Archive for November 26, 2021

Friday, November 26, 2021 [Tweets] [Favorites]

Xcode’s Environmental Pollution

Daniel Jalkut (tweet):

After a lot of trial and error, I came across the strangest observation: if I invoke “xcodebuild” from within my Python-based build script, the warning is emitted. If I invoke it directly from the Terminal, it isn’t. In fact, if I simplify my build script to simply invoking “xcodebuild”, the warning happens. Stranger still? If I change the script from “python3” to just “python”, the warning goes away again.

[…]

Sure enough, the environment variables differed when I ran the script with “python” vs. “python3”.

[…]

That “CPATH” entry for example only exists when invoking the script with python3, and it’s this very environment variable that is creating the unexpected Xcode warnings!

I was perplexed about how or why the version of Python could impact these environment variables, but then I remembered that python3 is bundled in Xcode itself, and the version at /usr/bin/python3 is a special kind of shim binary that directs Apple to locate and run the Xcode-bundled version of the tool. Apparently, a side-effect of this mechanism causes the problematic environment variable to be set!

New Rowhammer Techniques

Catalin Cimpanu (via Hacker News):

Google says Rowhammer attacks are gaining range as RAM is getting smaller A team of Google security researchers said they discovered a new way to perform Rowhammer attacks against computer memory (RAM) cards that broaden the attack’s initial impact.

[…]

Initial Rowhammer attacks targeted RAM DDR3 memory cards, but academics kept researching the topic. In the following years, they also discovered that Rowhammer attacks could also impact RAM DDR4, that attacks could be executed via JavaScript code loaded on a web page, or even via network packets sent directly to a computer’s networking card.

Furthermore, researchers also found that Rowhammer attacks could also be used to exfiltrate data from the RAM (not only alter it) and that attacks could also be accelerated by using locally installed GPU or FPGA cards.

[…]

In a new attack variation named Half-Double, researchers said they managed to carry out a Rowhammer attack that caused bit flips at a distance of two rows from the “hammered” row instead of just one.

Computer Security Group (via Bruce Schneier):

We demonstrate that it is possible to trigger Rowhammer bit flips on all DRAM devices today despite deployed mitigations on commodity off-the-shelf systems with little effort.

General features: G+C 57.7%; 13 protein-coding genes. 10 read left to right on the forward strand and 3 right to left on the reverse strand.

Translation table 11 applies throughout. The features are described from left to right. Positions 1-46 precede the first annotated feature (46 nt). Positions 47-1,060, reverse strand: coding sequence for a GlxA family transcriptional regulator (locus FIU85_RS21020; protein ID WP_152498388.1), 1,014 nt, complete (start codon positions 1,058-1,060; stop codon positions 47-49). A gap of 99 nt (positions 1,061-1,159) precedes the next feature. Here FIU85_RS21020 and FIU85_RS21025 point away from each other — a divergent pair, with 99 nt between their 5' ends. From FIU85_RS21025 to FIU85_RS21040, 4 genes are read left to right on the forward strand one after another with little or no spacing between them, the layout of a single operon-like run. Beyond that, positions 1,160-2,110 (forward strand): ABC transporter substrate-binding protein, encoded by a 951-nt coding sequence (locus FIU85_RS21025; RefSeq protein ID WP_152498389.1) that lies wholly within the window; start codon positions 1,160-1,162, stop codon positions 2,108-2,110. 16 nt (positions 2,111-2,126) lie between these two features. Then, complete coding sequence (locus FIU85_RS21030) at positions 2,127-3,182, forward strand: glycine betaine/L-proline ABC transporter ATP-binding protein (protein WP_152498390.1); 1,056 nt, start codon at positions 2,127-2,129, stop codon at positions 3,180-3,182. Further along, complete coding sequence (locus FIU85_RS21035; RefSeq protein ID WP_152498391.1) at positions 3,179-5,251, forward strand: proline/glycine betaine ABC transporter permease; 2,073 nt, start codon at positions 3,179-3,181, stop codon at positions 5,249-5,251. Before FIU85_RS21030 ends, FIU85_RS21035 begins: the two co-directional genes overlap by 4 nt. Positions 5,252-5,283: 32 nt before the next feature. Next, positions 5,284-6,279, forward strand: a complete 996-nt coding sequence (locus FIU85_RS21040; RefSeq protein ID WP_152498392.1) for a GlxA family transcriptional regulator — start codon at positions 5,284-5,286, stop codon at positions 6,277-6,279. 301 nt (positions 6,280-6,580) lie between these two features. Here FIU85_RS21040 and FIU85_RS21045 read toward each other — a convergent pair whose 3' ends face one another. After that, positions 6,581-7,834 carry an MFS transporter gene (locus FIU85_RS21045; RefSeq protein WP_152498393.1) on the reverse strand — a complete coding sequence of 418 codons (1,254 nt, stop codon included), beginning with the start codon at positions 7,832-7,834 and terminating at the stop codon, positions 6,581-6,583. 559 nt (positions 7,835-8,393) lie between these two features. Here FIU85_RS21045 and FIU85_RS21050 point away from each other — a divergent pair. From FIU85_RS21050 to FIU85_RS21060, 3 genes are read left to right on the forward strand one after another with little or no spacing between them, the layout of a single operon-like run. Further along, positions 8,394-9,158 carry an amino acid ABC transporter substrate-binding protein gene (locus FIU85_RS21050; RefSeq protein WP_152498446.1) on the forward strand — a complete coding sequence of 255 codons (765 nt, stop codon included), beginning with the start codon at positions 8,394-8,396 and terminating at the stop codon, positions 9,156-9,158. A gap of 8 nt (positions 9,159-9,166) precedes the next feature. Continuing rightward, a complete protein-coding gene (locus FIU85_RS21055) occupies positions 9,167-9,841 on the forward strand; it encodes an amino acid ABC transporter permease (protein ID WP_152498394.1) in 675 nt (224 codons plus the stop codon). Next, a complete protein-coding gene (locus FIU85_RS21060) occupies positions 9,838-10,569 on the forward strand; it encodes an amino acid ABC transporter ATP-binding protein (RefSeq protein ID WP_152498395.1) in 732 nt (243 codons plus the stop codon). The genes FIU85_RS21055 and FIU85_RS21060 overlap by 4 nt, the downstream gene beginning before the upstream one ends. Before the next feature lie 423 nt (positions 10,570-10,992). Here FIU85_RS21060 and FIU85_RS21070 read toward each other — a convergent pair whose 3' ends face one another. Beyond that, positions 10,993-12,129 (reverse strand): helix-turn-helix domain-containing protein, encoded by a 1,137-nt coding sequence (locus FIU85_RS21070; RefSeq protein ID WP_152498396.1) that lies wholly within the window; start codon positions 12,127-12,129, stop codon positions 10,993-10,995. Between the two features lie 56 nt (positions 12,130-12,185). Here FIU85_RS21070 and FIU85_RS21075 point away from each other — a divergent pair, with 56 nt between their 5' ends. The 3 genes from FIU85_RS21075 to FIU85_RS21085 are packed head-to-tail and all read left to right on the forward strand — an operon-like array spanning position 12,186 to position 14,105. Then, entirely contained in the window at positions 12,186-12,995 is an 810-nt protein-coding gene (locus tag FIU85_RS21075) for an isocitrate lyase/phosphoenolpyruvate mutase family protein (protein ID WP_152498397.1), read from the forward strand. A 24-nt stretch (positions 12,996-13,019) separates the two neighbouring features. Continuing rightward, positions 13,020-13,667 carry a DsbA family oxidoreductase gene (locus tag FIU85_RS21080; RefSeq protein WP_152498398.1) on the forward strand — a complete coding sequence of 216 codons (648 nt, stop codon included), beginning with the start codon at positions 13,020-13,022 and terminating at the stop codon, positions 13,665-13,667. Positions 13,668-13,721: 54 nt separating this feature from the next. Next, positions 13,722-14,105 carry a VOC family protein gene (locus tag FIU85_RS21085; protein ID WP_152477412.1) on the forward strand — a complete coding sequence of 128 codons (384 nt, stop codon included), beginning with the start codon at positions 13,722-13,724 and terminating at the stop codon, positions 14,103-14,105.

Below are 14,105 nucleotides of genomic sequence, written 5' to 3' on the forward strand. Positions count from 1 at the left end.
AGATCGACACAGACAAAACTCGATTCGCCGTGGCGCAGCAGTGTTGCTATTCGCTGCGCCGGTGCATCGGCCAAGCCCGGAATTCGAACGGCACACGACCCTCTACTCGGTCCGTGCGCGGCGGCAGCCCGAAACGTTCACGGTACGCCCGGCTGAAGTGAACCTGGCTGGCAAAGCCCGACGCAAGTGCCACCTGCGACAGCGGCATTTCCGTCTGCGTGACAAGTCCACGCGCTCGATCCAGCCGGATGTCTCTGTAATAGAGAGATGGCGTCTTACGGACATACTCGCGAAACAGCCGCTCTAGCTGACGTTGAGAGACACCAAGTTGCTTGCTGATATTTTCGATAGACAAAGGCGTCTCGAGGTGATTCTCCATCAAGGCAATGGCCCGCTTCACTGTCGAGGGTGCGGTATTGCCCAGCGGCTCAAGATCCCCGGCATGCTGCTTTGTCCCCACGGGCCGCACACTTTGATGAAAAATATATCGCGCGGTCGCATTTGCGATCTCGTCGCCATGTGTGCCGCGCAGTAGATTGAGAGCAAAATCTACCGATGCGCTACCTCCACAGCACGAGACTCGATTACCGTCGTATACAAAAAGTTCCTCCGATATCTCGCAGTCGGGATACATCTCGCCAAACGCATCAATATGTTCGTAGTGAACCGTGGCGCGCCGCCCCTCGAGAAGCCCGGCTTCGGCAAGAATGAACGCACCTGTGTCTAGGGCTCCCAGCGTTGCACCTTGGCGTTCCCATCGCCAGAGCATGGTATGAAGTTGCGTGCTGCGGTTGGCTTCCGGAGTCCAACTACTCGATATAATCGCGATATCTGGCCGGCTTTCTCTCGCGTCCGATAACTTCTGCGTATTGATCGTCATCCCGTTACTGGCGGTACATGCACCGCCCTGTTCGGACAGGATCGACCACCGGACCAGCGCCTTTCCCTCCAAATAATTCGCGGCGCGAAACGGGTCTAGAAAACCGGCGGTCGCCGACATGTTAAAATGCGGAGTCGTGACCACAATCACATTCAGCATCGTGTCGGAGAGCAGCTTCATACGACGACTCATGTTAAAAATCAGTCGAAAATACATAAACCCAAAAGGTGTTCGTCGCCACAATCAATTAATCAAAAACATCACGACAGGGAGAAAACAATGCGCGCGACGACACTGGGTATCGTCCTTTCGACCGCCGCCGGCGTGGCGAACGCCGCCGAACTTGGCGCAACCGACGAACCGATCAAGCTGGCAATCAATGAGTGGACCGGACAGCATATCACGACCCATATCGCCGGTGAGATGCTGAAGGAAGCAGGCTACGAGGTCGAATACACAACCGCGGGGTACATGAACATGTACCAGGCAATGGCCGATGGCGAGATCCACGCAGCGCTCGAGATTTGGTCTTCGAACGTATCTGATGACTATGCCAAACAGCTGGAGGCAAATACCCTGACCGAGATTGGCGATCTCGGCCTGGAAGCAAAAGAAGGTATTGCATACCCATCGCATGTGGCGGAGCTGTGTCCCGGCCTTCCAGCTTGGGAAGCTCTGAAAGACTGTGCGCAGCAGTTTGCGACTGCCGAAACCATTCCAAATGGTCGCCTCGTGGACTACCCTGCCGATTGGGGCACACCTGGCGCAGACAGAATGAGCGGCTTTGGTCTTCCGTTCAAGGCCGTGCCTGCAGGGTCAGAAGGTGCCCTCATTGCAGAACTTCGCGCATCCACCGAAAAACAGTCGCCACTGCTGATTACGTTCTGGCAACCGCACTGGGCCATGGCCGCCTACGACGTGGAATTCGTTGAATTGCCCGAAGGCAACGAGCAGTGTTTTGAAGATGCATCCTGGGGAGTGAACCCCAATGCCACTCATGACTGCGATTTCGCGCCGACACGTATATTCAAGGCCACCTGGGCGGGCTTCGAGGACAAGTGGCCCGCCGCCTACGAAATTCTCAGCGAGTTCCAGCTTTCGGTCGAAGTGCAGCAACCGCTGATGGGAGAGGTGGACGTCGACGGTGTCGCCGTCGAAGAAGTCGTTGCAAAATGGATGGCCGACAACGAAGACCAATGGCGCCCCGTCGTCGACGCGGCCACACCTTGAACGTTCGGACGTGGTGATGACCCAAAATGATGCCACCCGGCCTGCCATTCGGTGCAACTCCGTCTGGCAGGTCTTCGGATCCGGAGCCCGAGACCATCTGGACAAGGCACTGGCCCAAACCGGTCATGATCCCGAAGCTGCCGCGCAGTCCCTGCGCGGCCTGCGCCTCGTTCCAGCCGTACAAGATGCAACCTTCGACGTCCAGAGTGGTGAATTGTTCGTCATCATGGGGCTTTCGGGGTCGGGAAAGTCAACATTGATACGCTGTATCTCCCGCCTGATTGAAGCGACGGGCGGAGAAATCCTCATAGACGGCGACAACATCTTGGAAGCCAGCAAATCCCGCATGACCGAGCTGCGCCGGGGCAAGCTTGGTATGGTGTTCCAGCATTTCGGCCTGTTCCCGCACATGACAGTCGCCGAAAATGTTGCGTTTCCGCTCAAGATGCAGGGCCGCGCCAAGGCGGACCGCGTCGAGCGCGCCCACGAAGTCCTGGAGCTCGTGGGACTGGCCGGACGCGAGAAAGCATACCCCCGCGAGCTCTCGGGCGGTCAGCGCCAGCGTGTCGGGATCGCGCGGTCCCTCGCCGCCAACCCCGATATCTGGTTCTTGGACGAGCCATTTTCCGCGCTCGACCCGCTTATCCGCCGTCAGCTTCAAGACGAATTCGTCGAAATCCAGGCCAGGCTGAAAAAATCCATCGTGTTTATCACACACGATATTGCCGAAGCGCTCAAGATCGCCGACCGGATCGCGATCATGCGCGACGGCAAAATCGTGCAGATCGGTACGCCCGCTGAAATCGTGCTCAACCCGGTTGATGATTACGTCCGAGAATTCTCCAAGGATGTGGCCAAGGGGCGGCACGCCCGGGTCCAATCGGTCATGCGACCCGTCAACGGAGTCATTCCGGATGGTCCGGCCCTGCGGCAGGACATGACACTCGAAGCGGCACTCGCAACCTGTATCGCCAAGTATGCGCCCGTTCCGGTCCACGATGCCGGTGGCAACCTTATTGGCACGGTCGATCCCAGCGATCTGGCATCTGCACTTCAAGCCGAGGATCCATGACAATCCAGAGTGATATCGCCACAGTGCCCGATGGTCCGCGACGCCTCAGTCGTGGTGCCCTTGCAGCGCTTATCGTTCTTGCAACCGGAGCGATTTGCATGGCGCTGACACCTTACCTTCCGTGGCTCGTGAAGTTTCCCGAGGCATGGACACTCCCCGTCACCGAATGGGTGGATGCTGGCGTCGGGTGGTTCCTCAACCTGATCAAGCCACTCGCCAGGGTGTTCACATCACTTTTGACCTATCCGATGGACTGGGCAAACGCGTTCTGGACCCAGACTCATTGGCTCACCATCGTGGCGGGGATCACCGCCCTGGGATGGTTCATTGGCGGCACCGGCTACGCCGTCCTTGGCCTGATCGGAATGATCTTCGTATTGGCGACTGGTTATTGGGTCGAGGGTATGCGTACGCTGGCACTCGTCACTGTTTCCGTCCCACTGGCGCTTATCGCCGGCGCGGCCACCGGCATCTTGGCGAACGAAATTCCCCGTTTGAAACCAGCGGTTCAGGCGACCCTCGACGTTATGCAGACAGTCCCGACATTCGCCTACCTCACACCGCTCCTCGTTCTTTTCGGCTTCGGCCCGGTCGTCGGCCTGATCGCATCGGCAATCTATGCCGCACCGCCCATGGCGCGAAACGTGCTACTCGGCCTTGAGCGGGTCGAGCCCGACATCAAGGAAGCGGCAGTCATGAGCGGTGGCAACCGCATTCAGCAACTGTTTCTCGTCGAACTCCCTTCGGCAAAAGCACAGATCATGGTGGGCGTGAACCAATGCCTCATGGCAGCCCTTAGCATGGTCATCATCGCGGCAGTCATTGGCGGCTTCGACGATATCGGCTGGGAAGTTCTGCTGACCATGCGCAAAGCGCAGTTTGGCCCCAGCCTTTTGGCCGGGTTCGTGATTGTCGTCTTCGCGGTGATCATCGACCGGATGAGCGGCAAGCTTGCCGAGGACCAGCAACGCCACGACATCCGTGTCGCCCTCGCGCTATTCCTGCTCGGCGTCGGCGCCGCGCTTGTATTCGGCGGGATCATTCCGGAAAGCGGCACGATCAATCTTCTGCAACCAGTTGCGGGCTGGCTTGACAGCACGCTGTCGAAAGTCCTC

[…]

As the search space of non-uniform patterns is huge, we conducted a series of further experiments to determine the structure of patterns that effectively bypass TRR. Our experiments showed that the order, regularity, and intensity of accessing aggressor rows in non-uniform patterns are essential. We noticed that our observations nicely match with common parameters of the frequency domain, namely frequency, phase, and amplitude. We used these parameters to design frequency-based Rowhammer patterns that can effectively explore the space of non-uniform patterns. We implemented these patterns in a black-box fuzzer named Blacksmith that determines suitable parameter values crafting effective patterns targeting a specific device.

Previously:

Metal-cpp

Apple (via Hacker News):

Metal-cpp is a low-overhead C++ interface for Metal that helps developers add Metal functionality to graphics apps, games, and game engines that are written in C++.

[…]

No measurable overhead compared to calling Metal Objective-C headers, due to inlining of C++ function calls.

[…]

For convenience, you can alternatively use metal-cpp as a single-header include in your project.

[…]

Metal-cpp follows the object allocation policies of Cocoa and Cocoa Touch. Understanding those rules is especially important when using metal-cpp because C++ objects are not eligible for automatic reference counting (ARC).

It’s not often that Apple encourages using C++.

Previously:

2021 E-reader Roundup

Jason Snell:

Which brings me to page-turn buttons. The Paperwhite still doesn’t have them. Amazon has decided that page-turn buttons are a premium feature that should only be available on its $270 Oasis. (This is one of the reasons I recommend the Kobo Libra 2.) Clicking a button is just a better way to move through a book than moving your finger from the edge of the device’s bezel to over the screen for a single tap or swipe, and then putting your finger back on the bezel.

[…]

If physical page-turn buttons are something you care about, and you don’t mind a screen that’s recessed into the bezel, the $180 Libra 2 is a great choice.

If you can’t countenance a recessed screen and want a larger screen, the $260 Kobo Sage is a big, beautiful e-reader with some fancy features like Dropbox support—and of course, physical page-turn buttons.

[…]

Beyond compatibility, though, the Kobo experience is remarkably similar to the Kindle. You can buy books on Kobo’s store, either on the device or on the web. The prices are the same as those found on the Kindle Store. Of course, Kindles have access to Amazon services like Kindle Unlimited. On the other hand, Kobos are much better citizens when it comes to borrowing e-books from your local public library.

Previously:

Update (2021-12-03): Jason Snell:

When I say Kobo e-readers are better at Overdrive than Kindles, I’m not saying Kindles don’t work. I’m saying that it’s not nearly as good as an experience as it is on a Kobo. (This is unsurprising, since the owners of Kobo also owned Overdrive for several years.)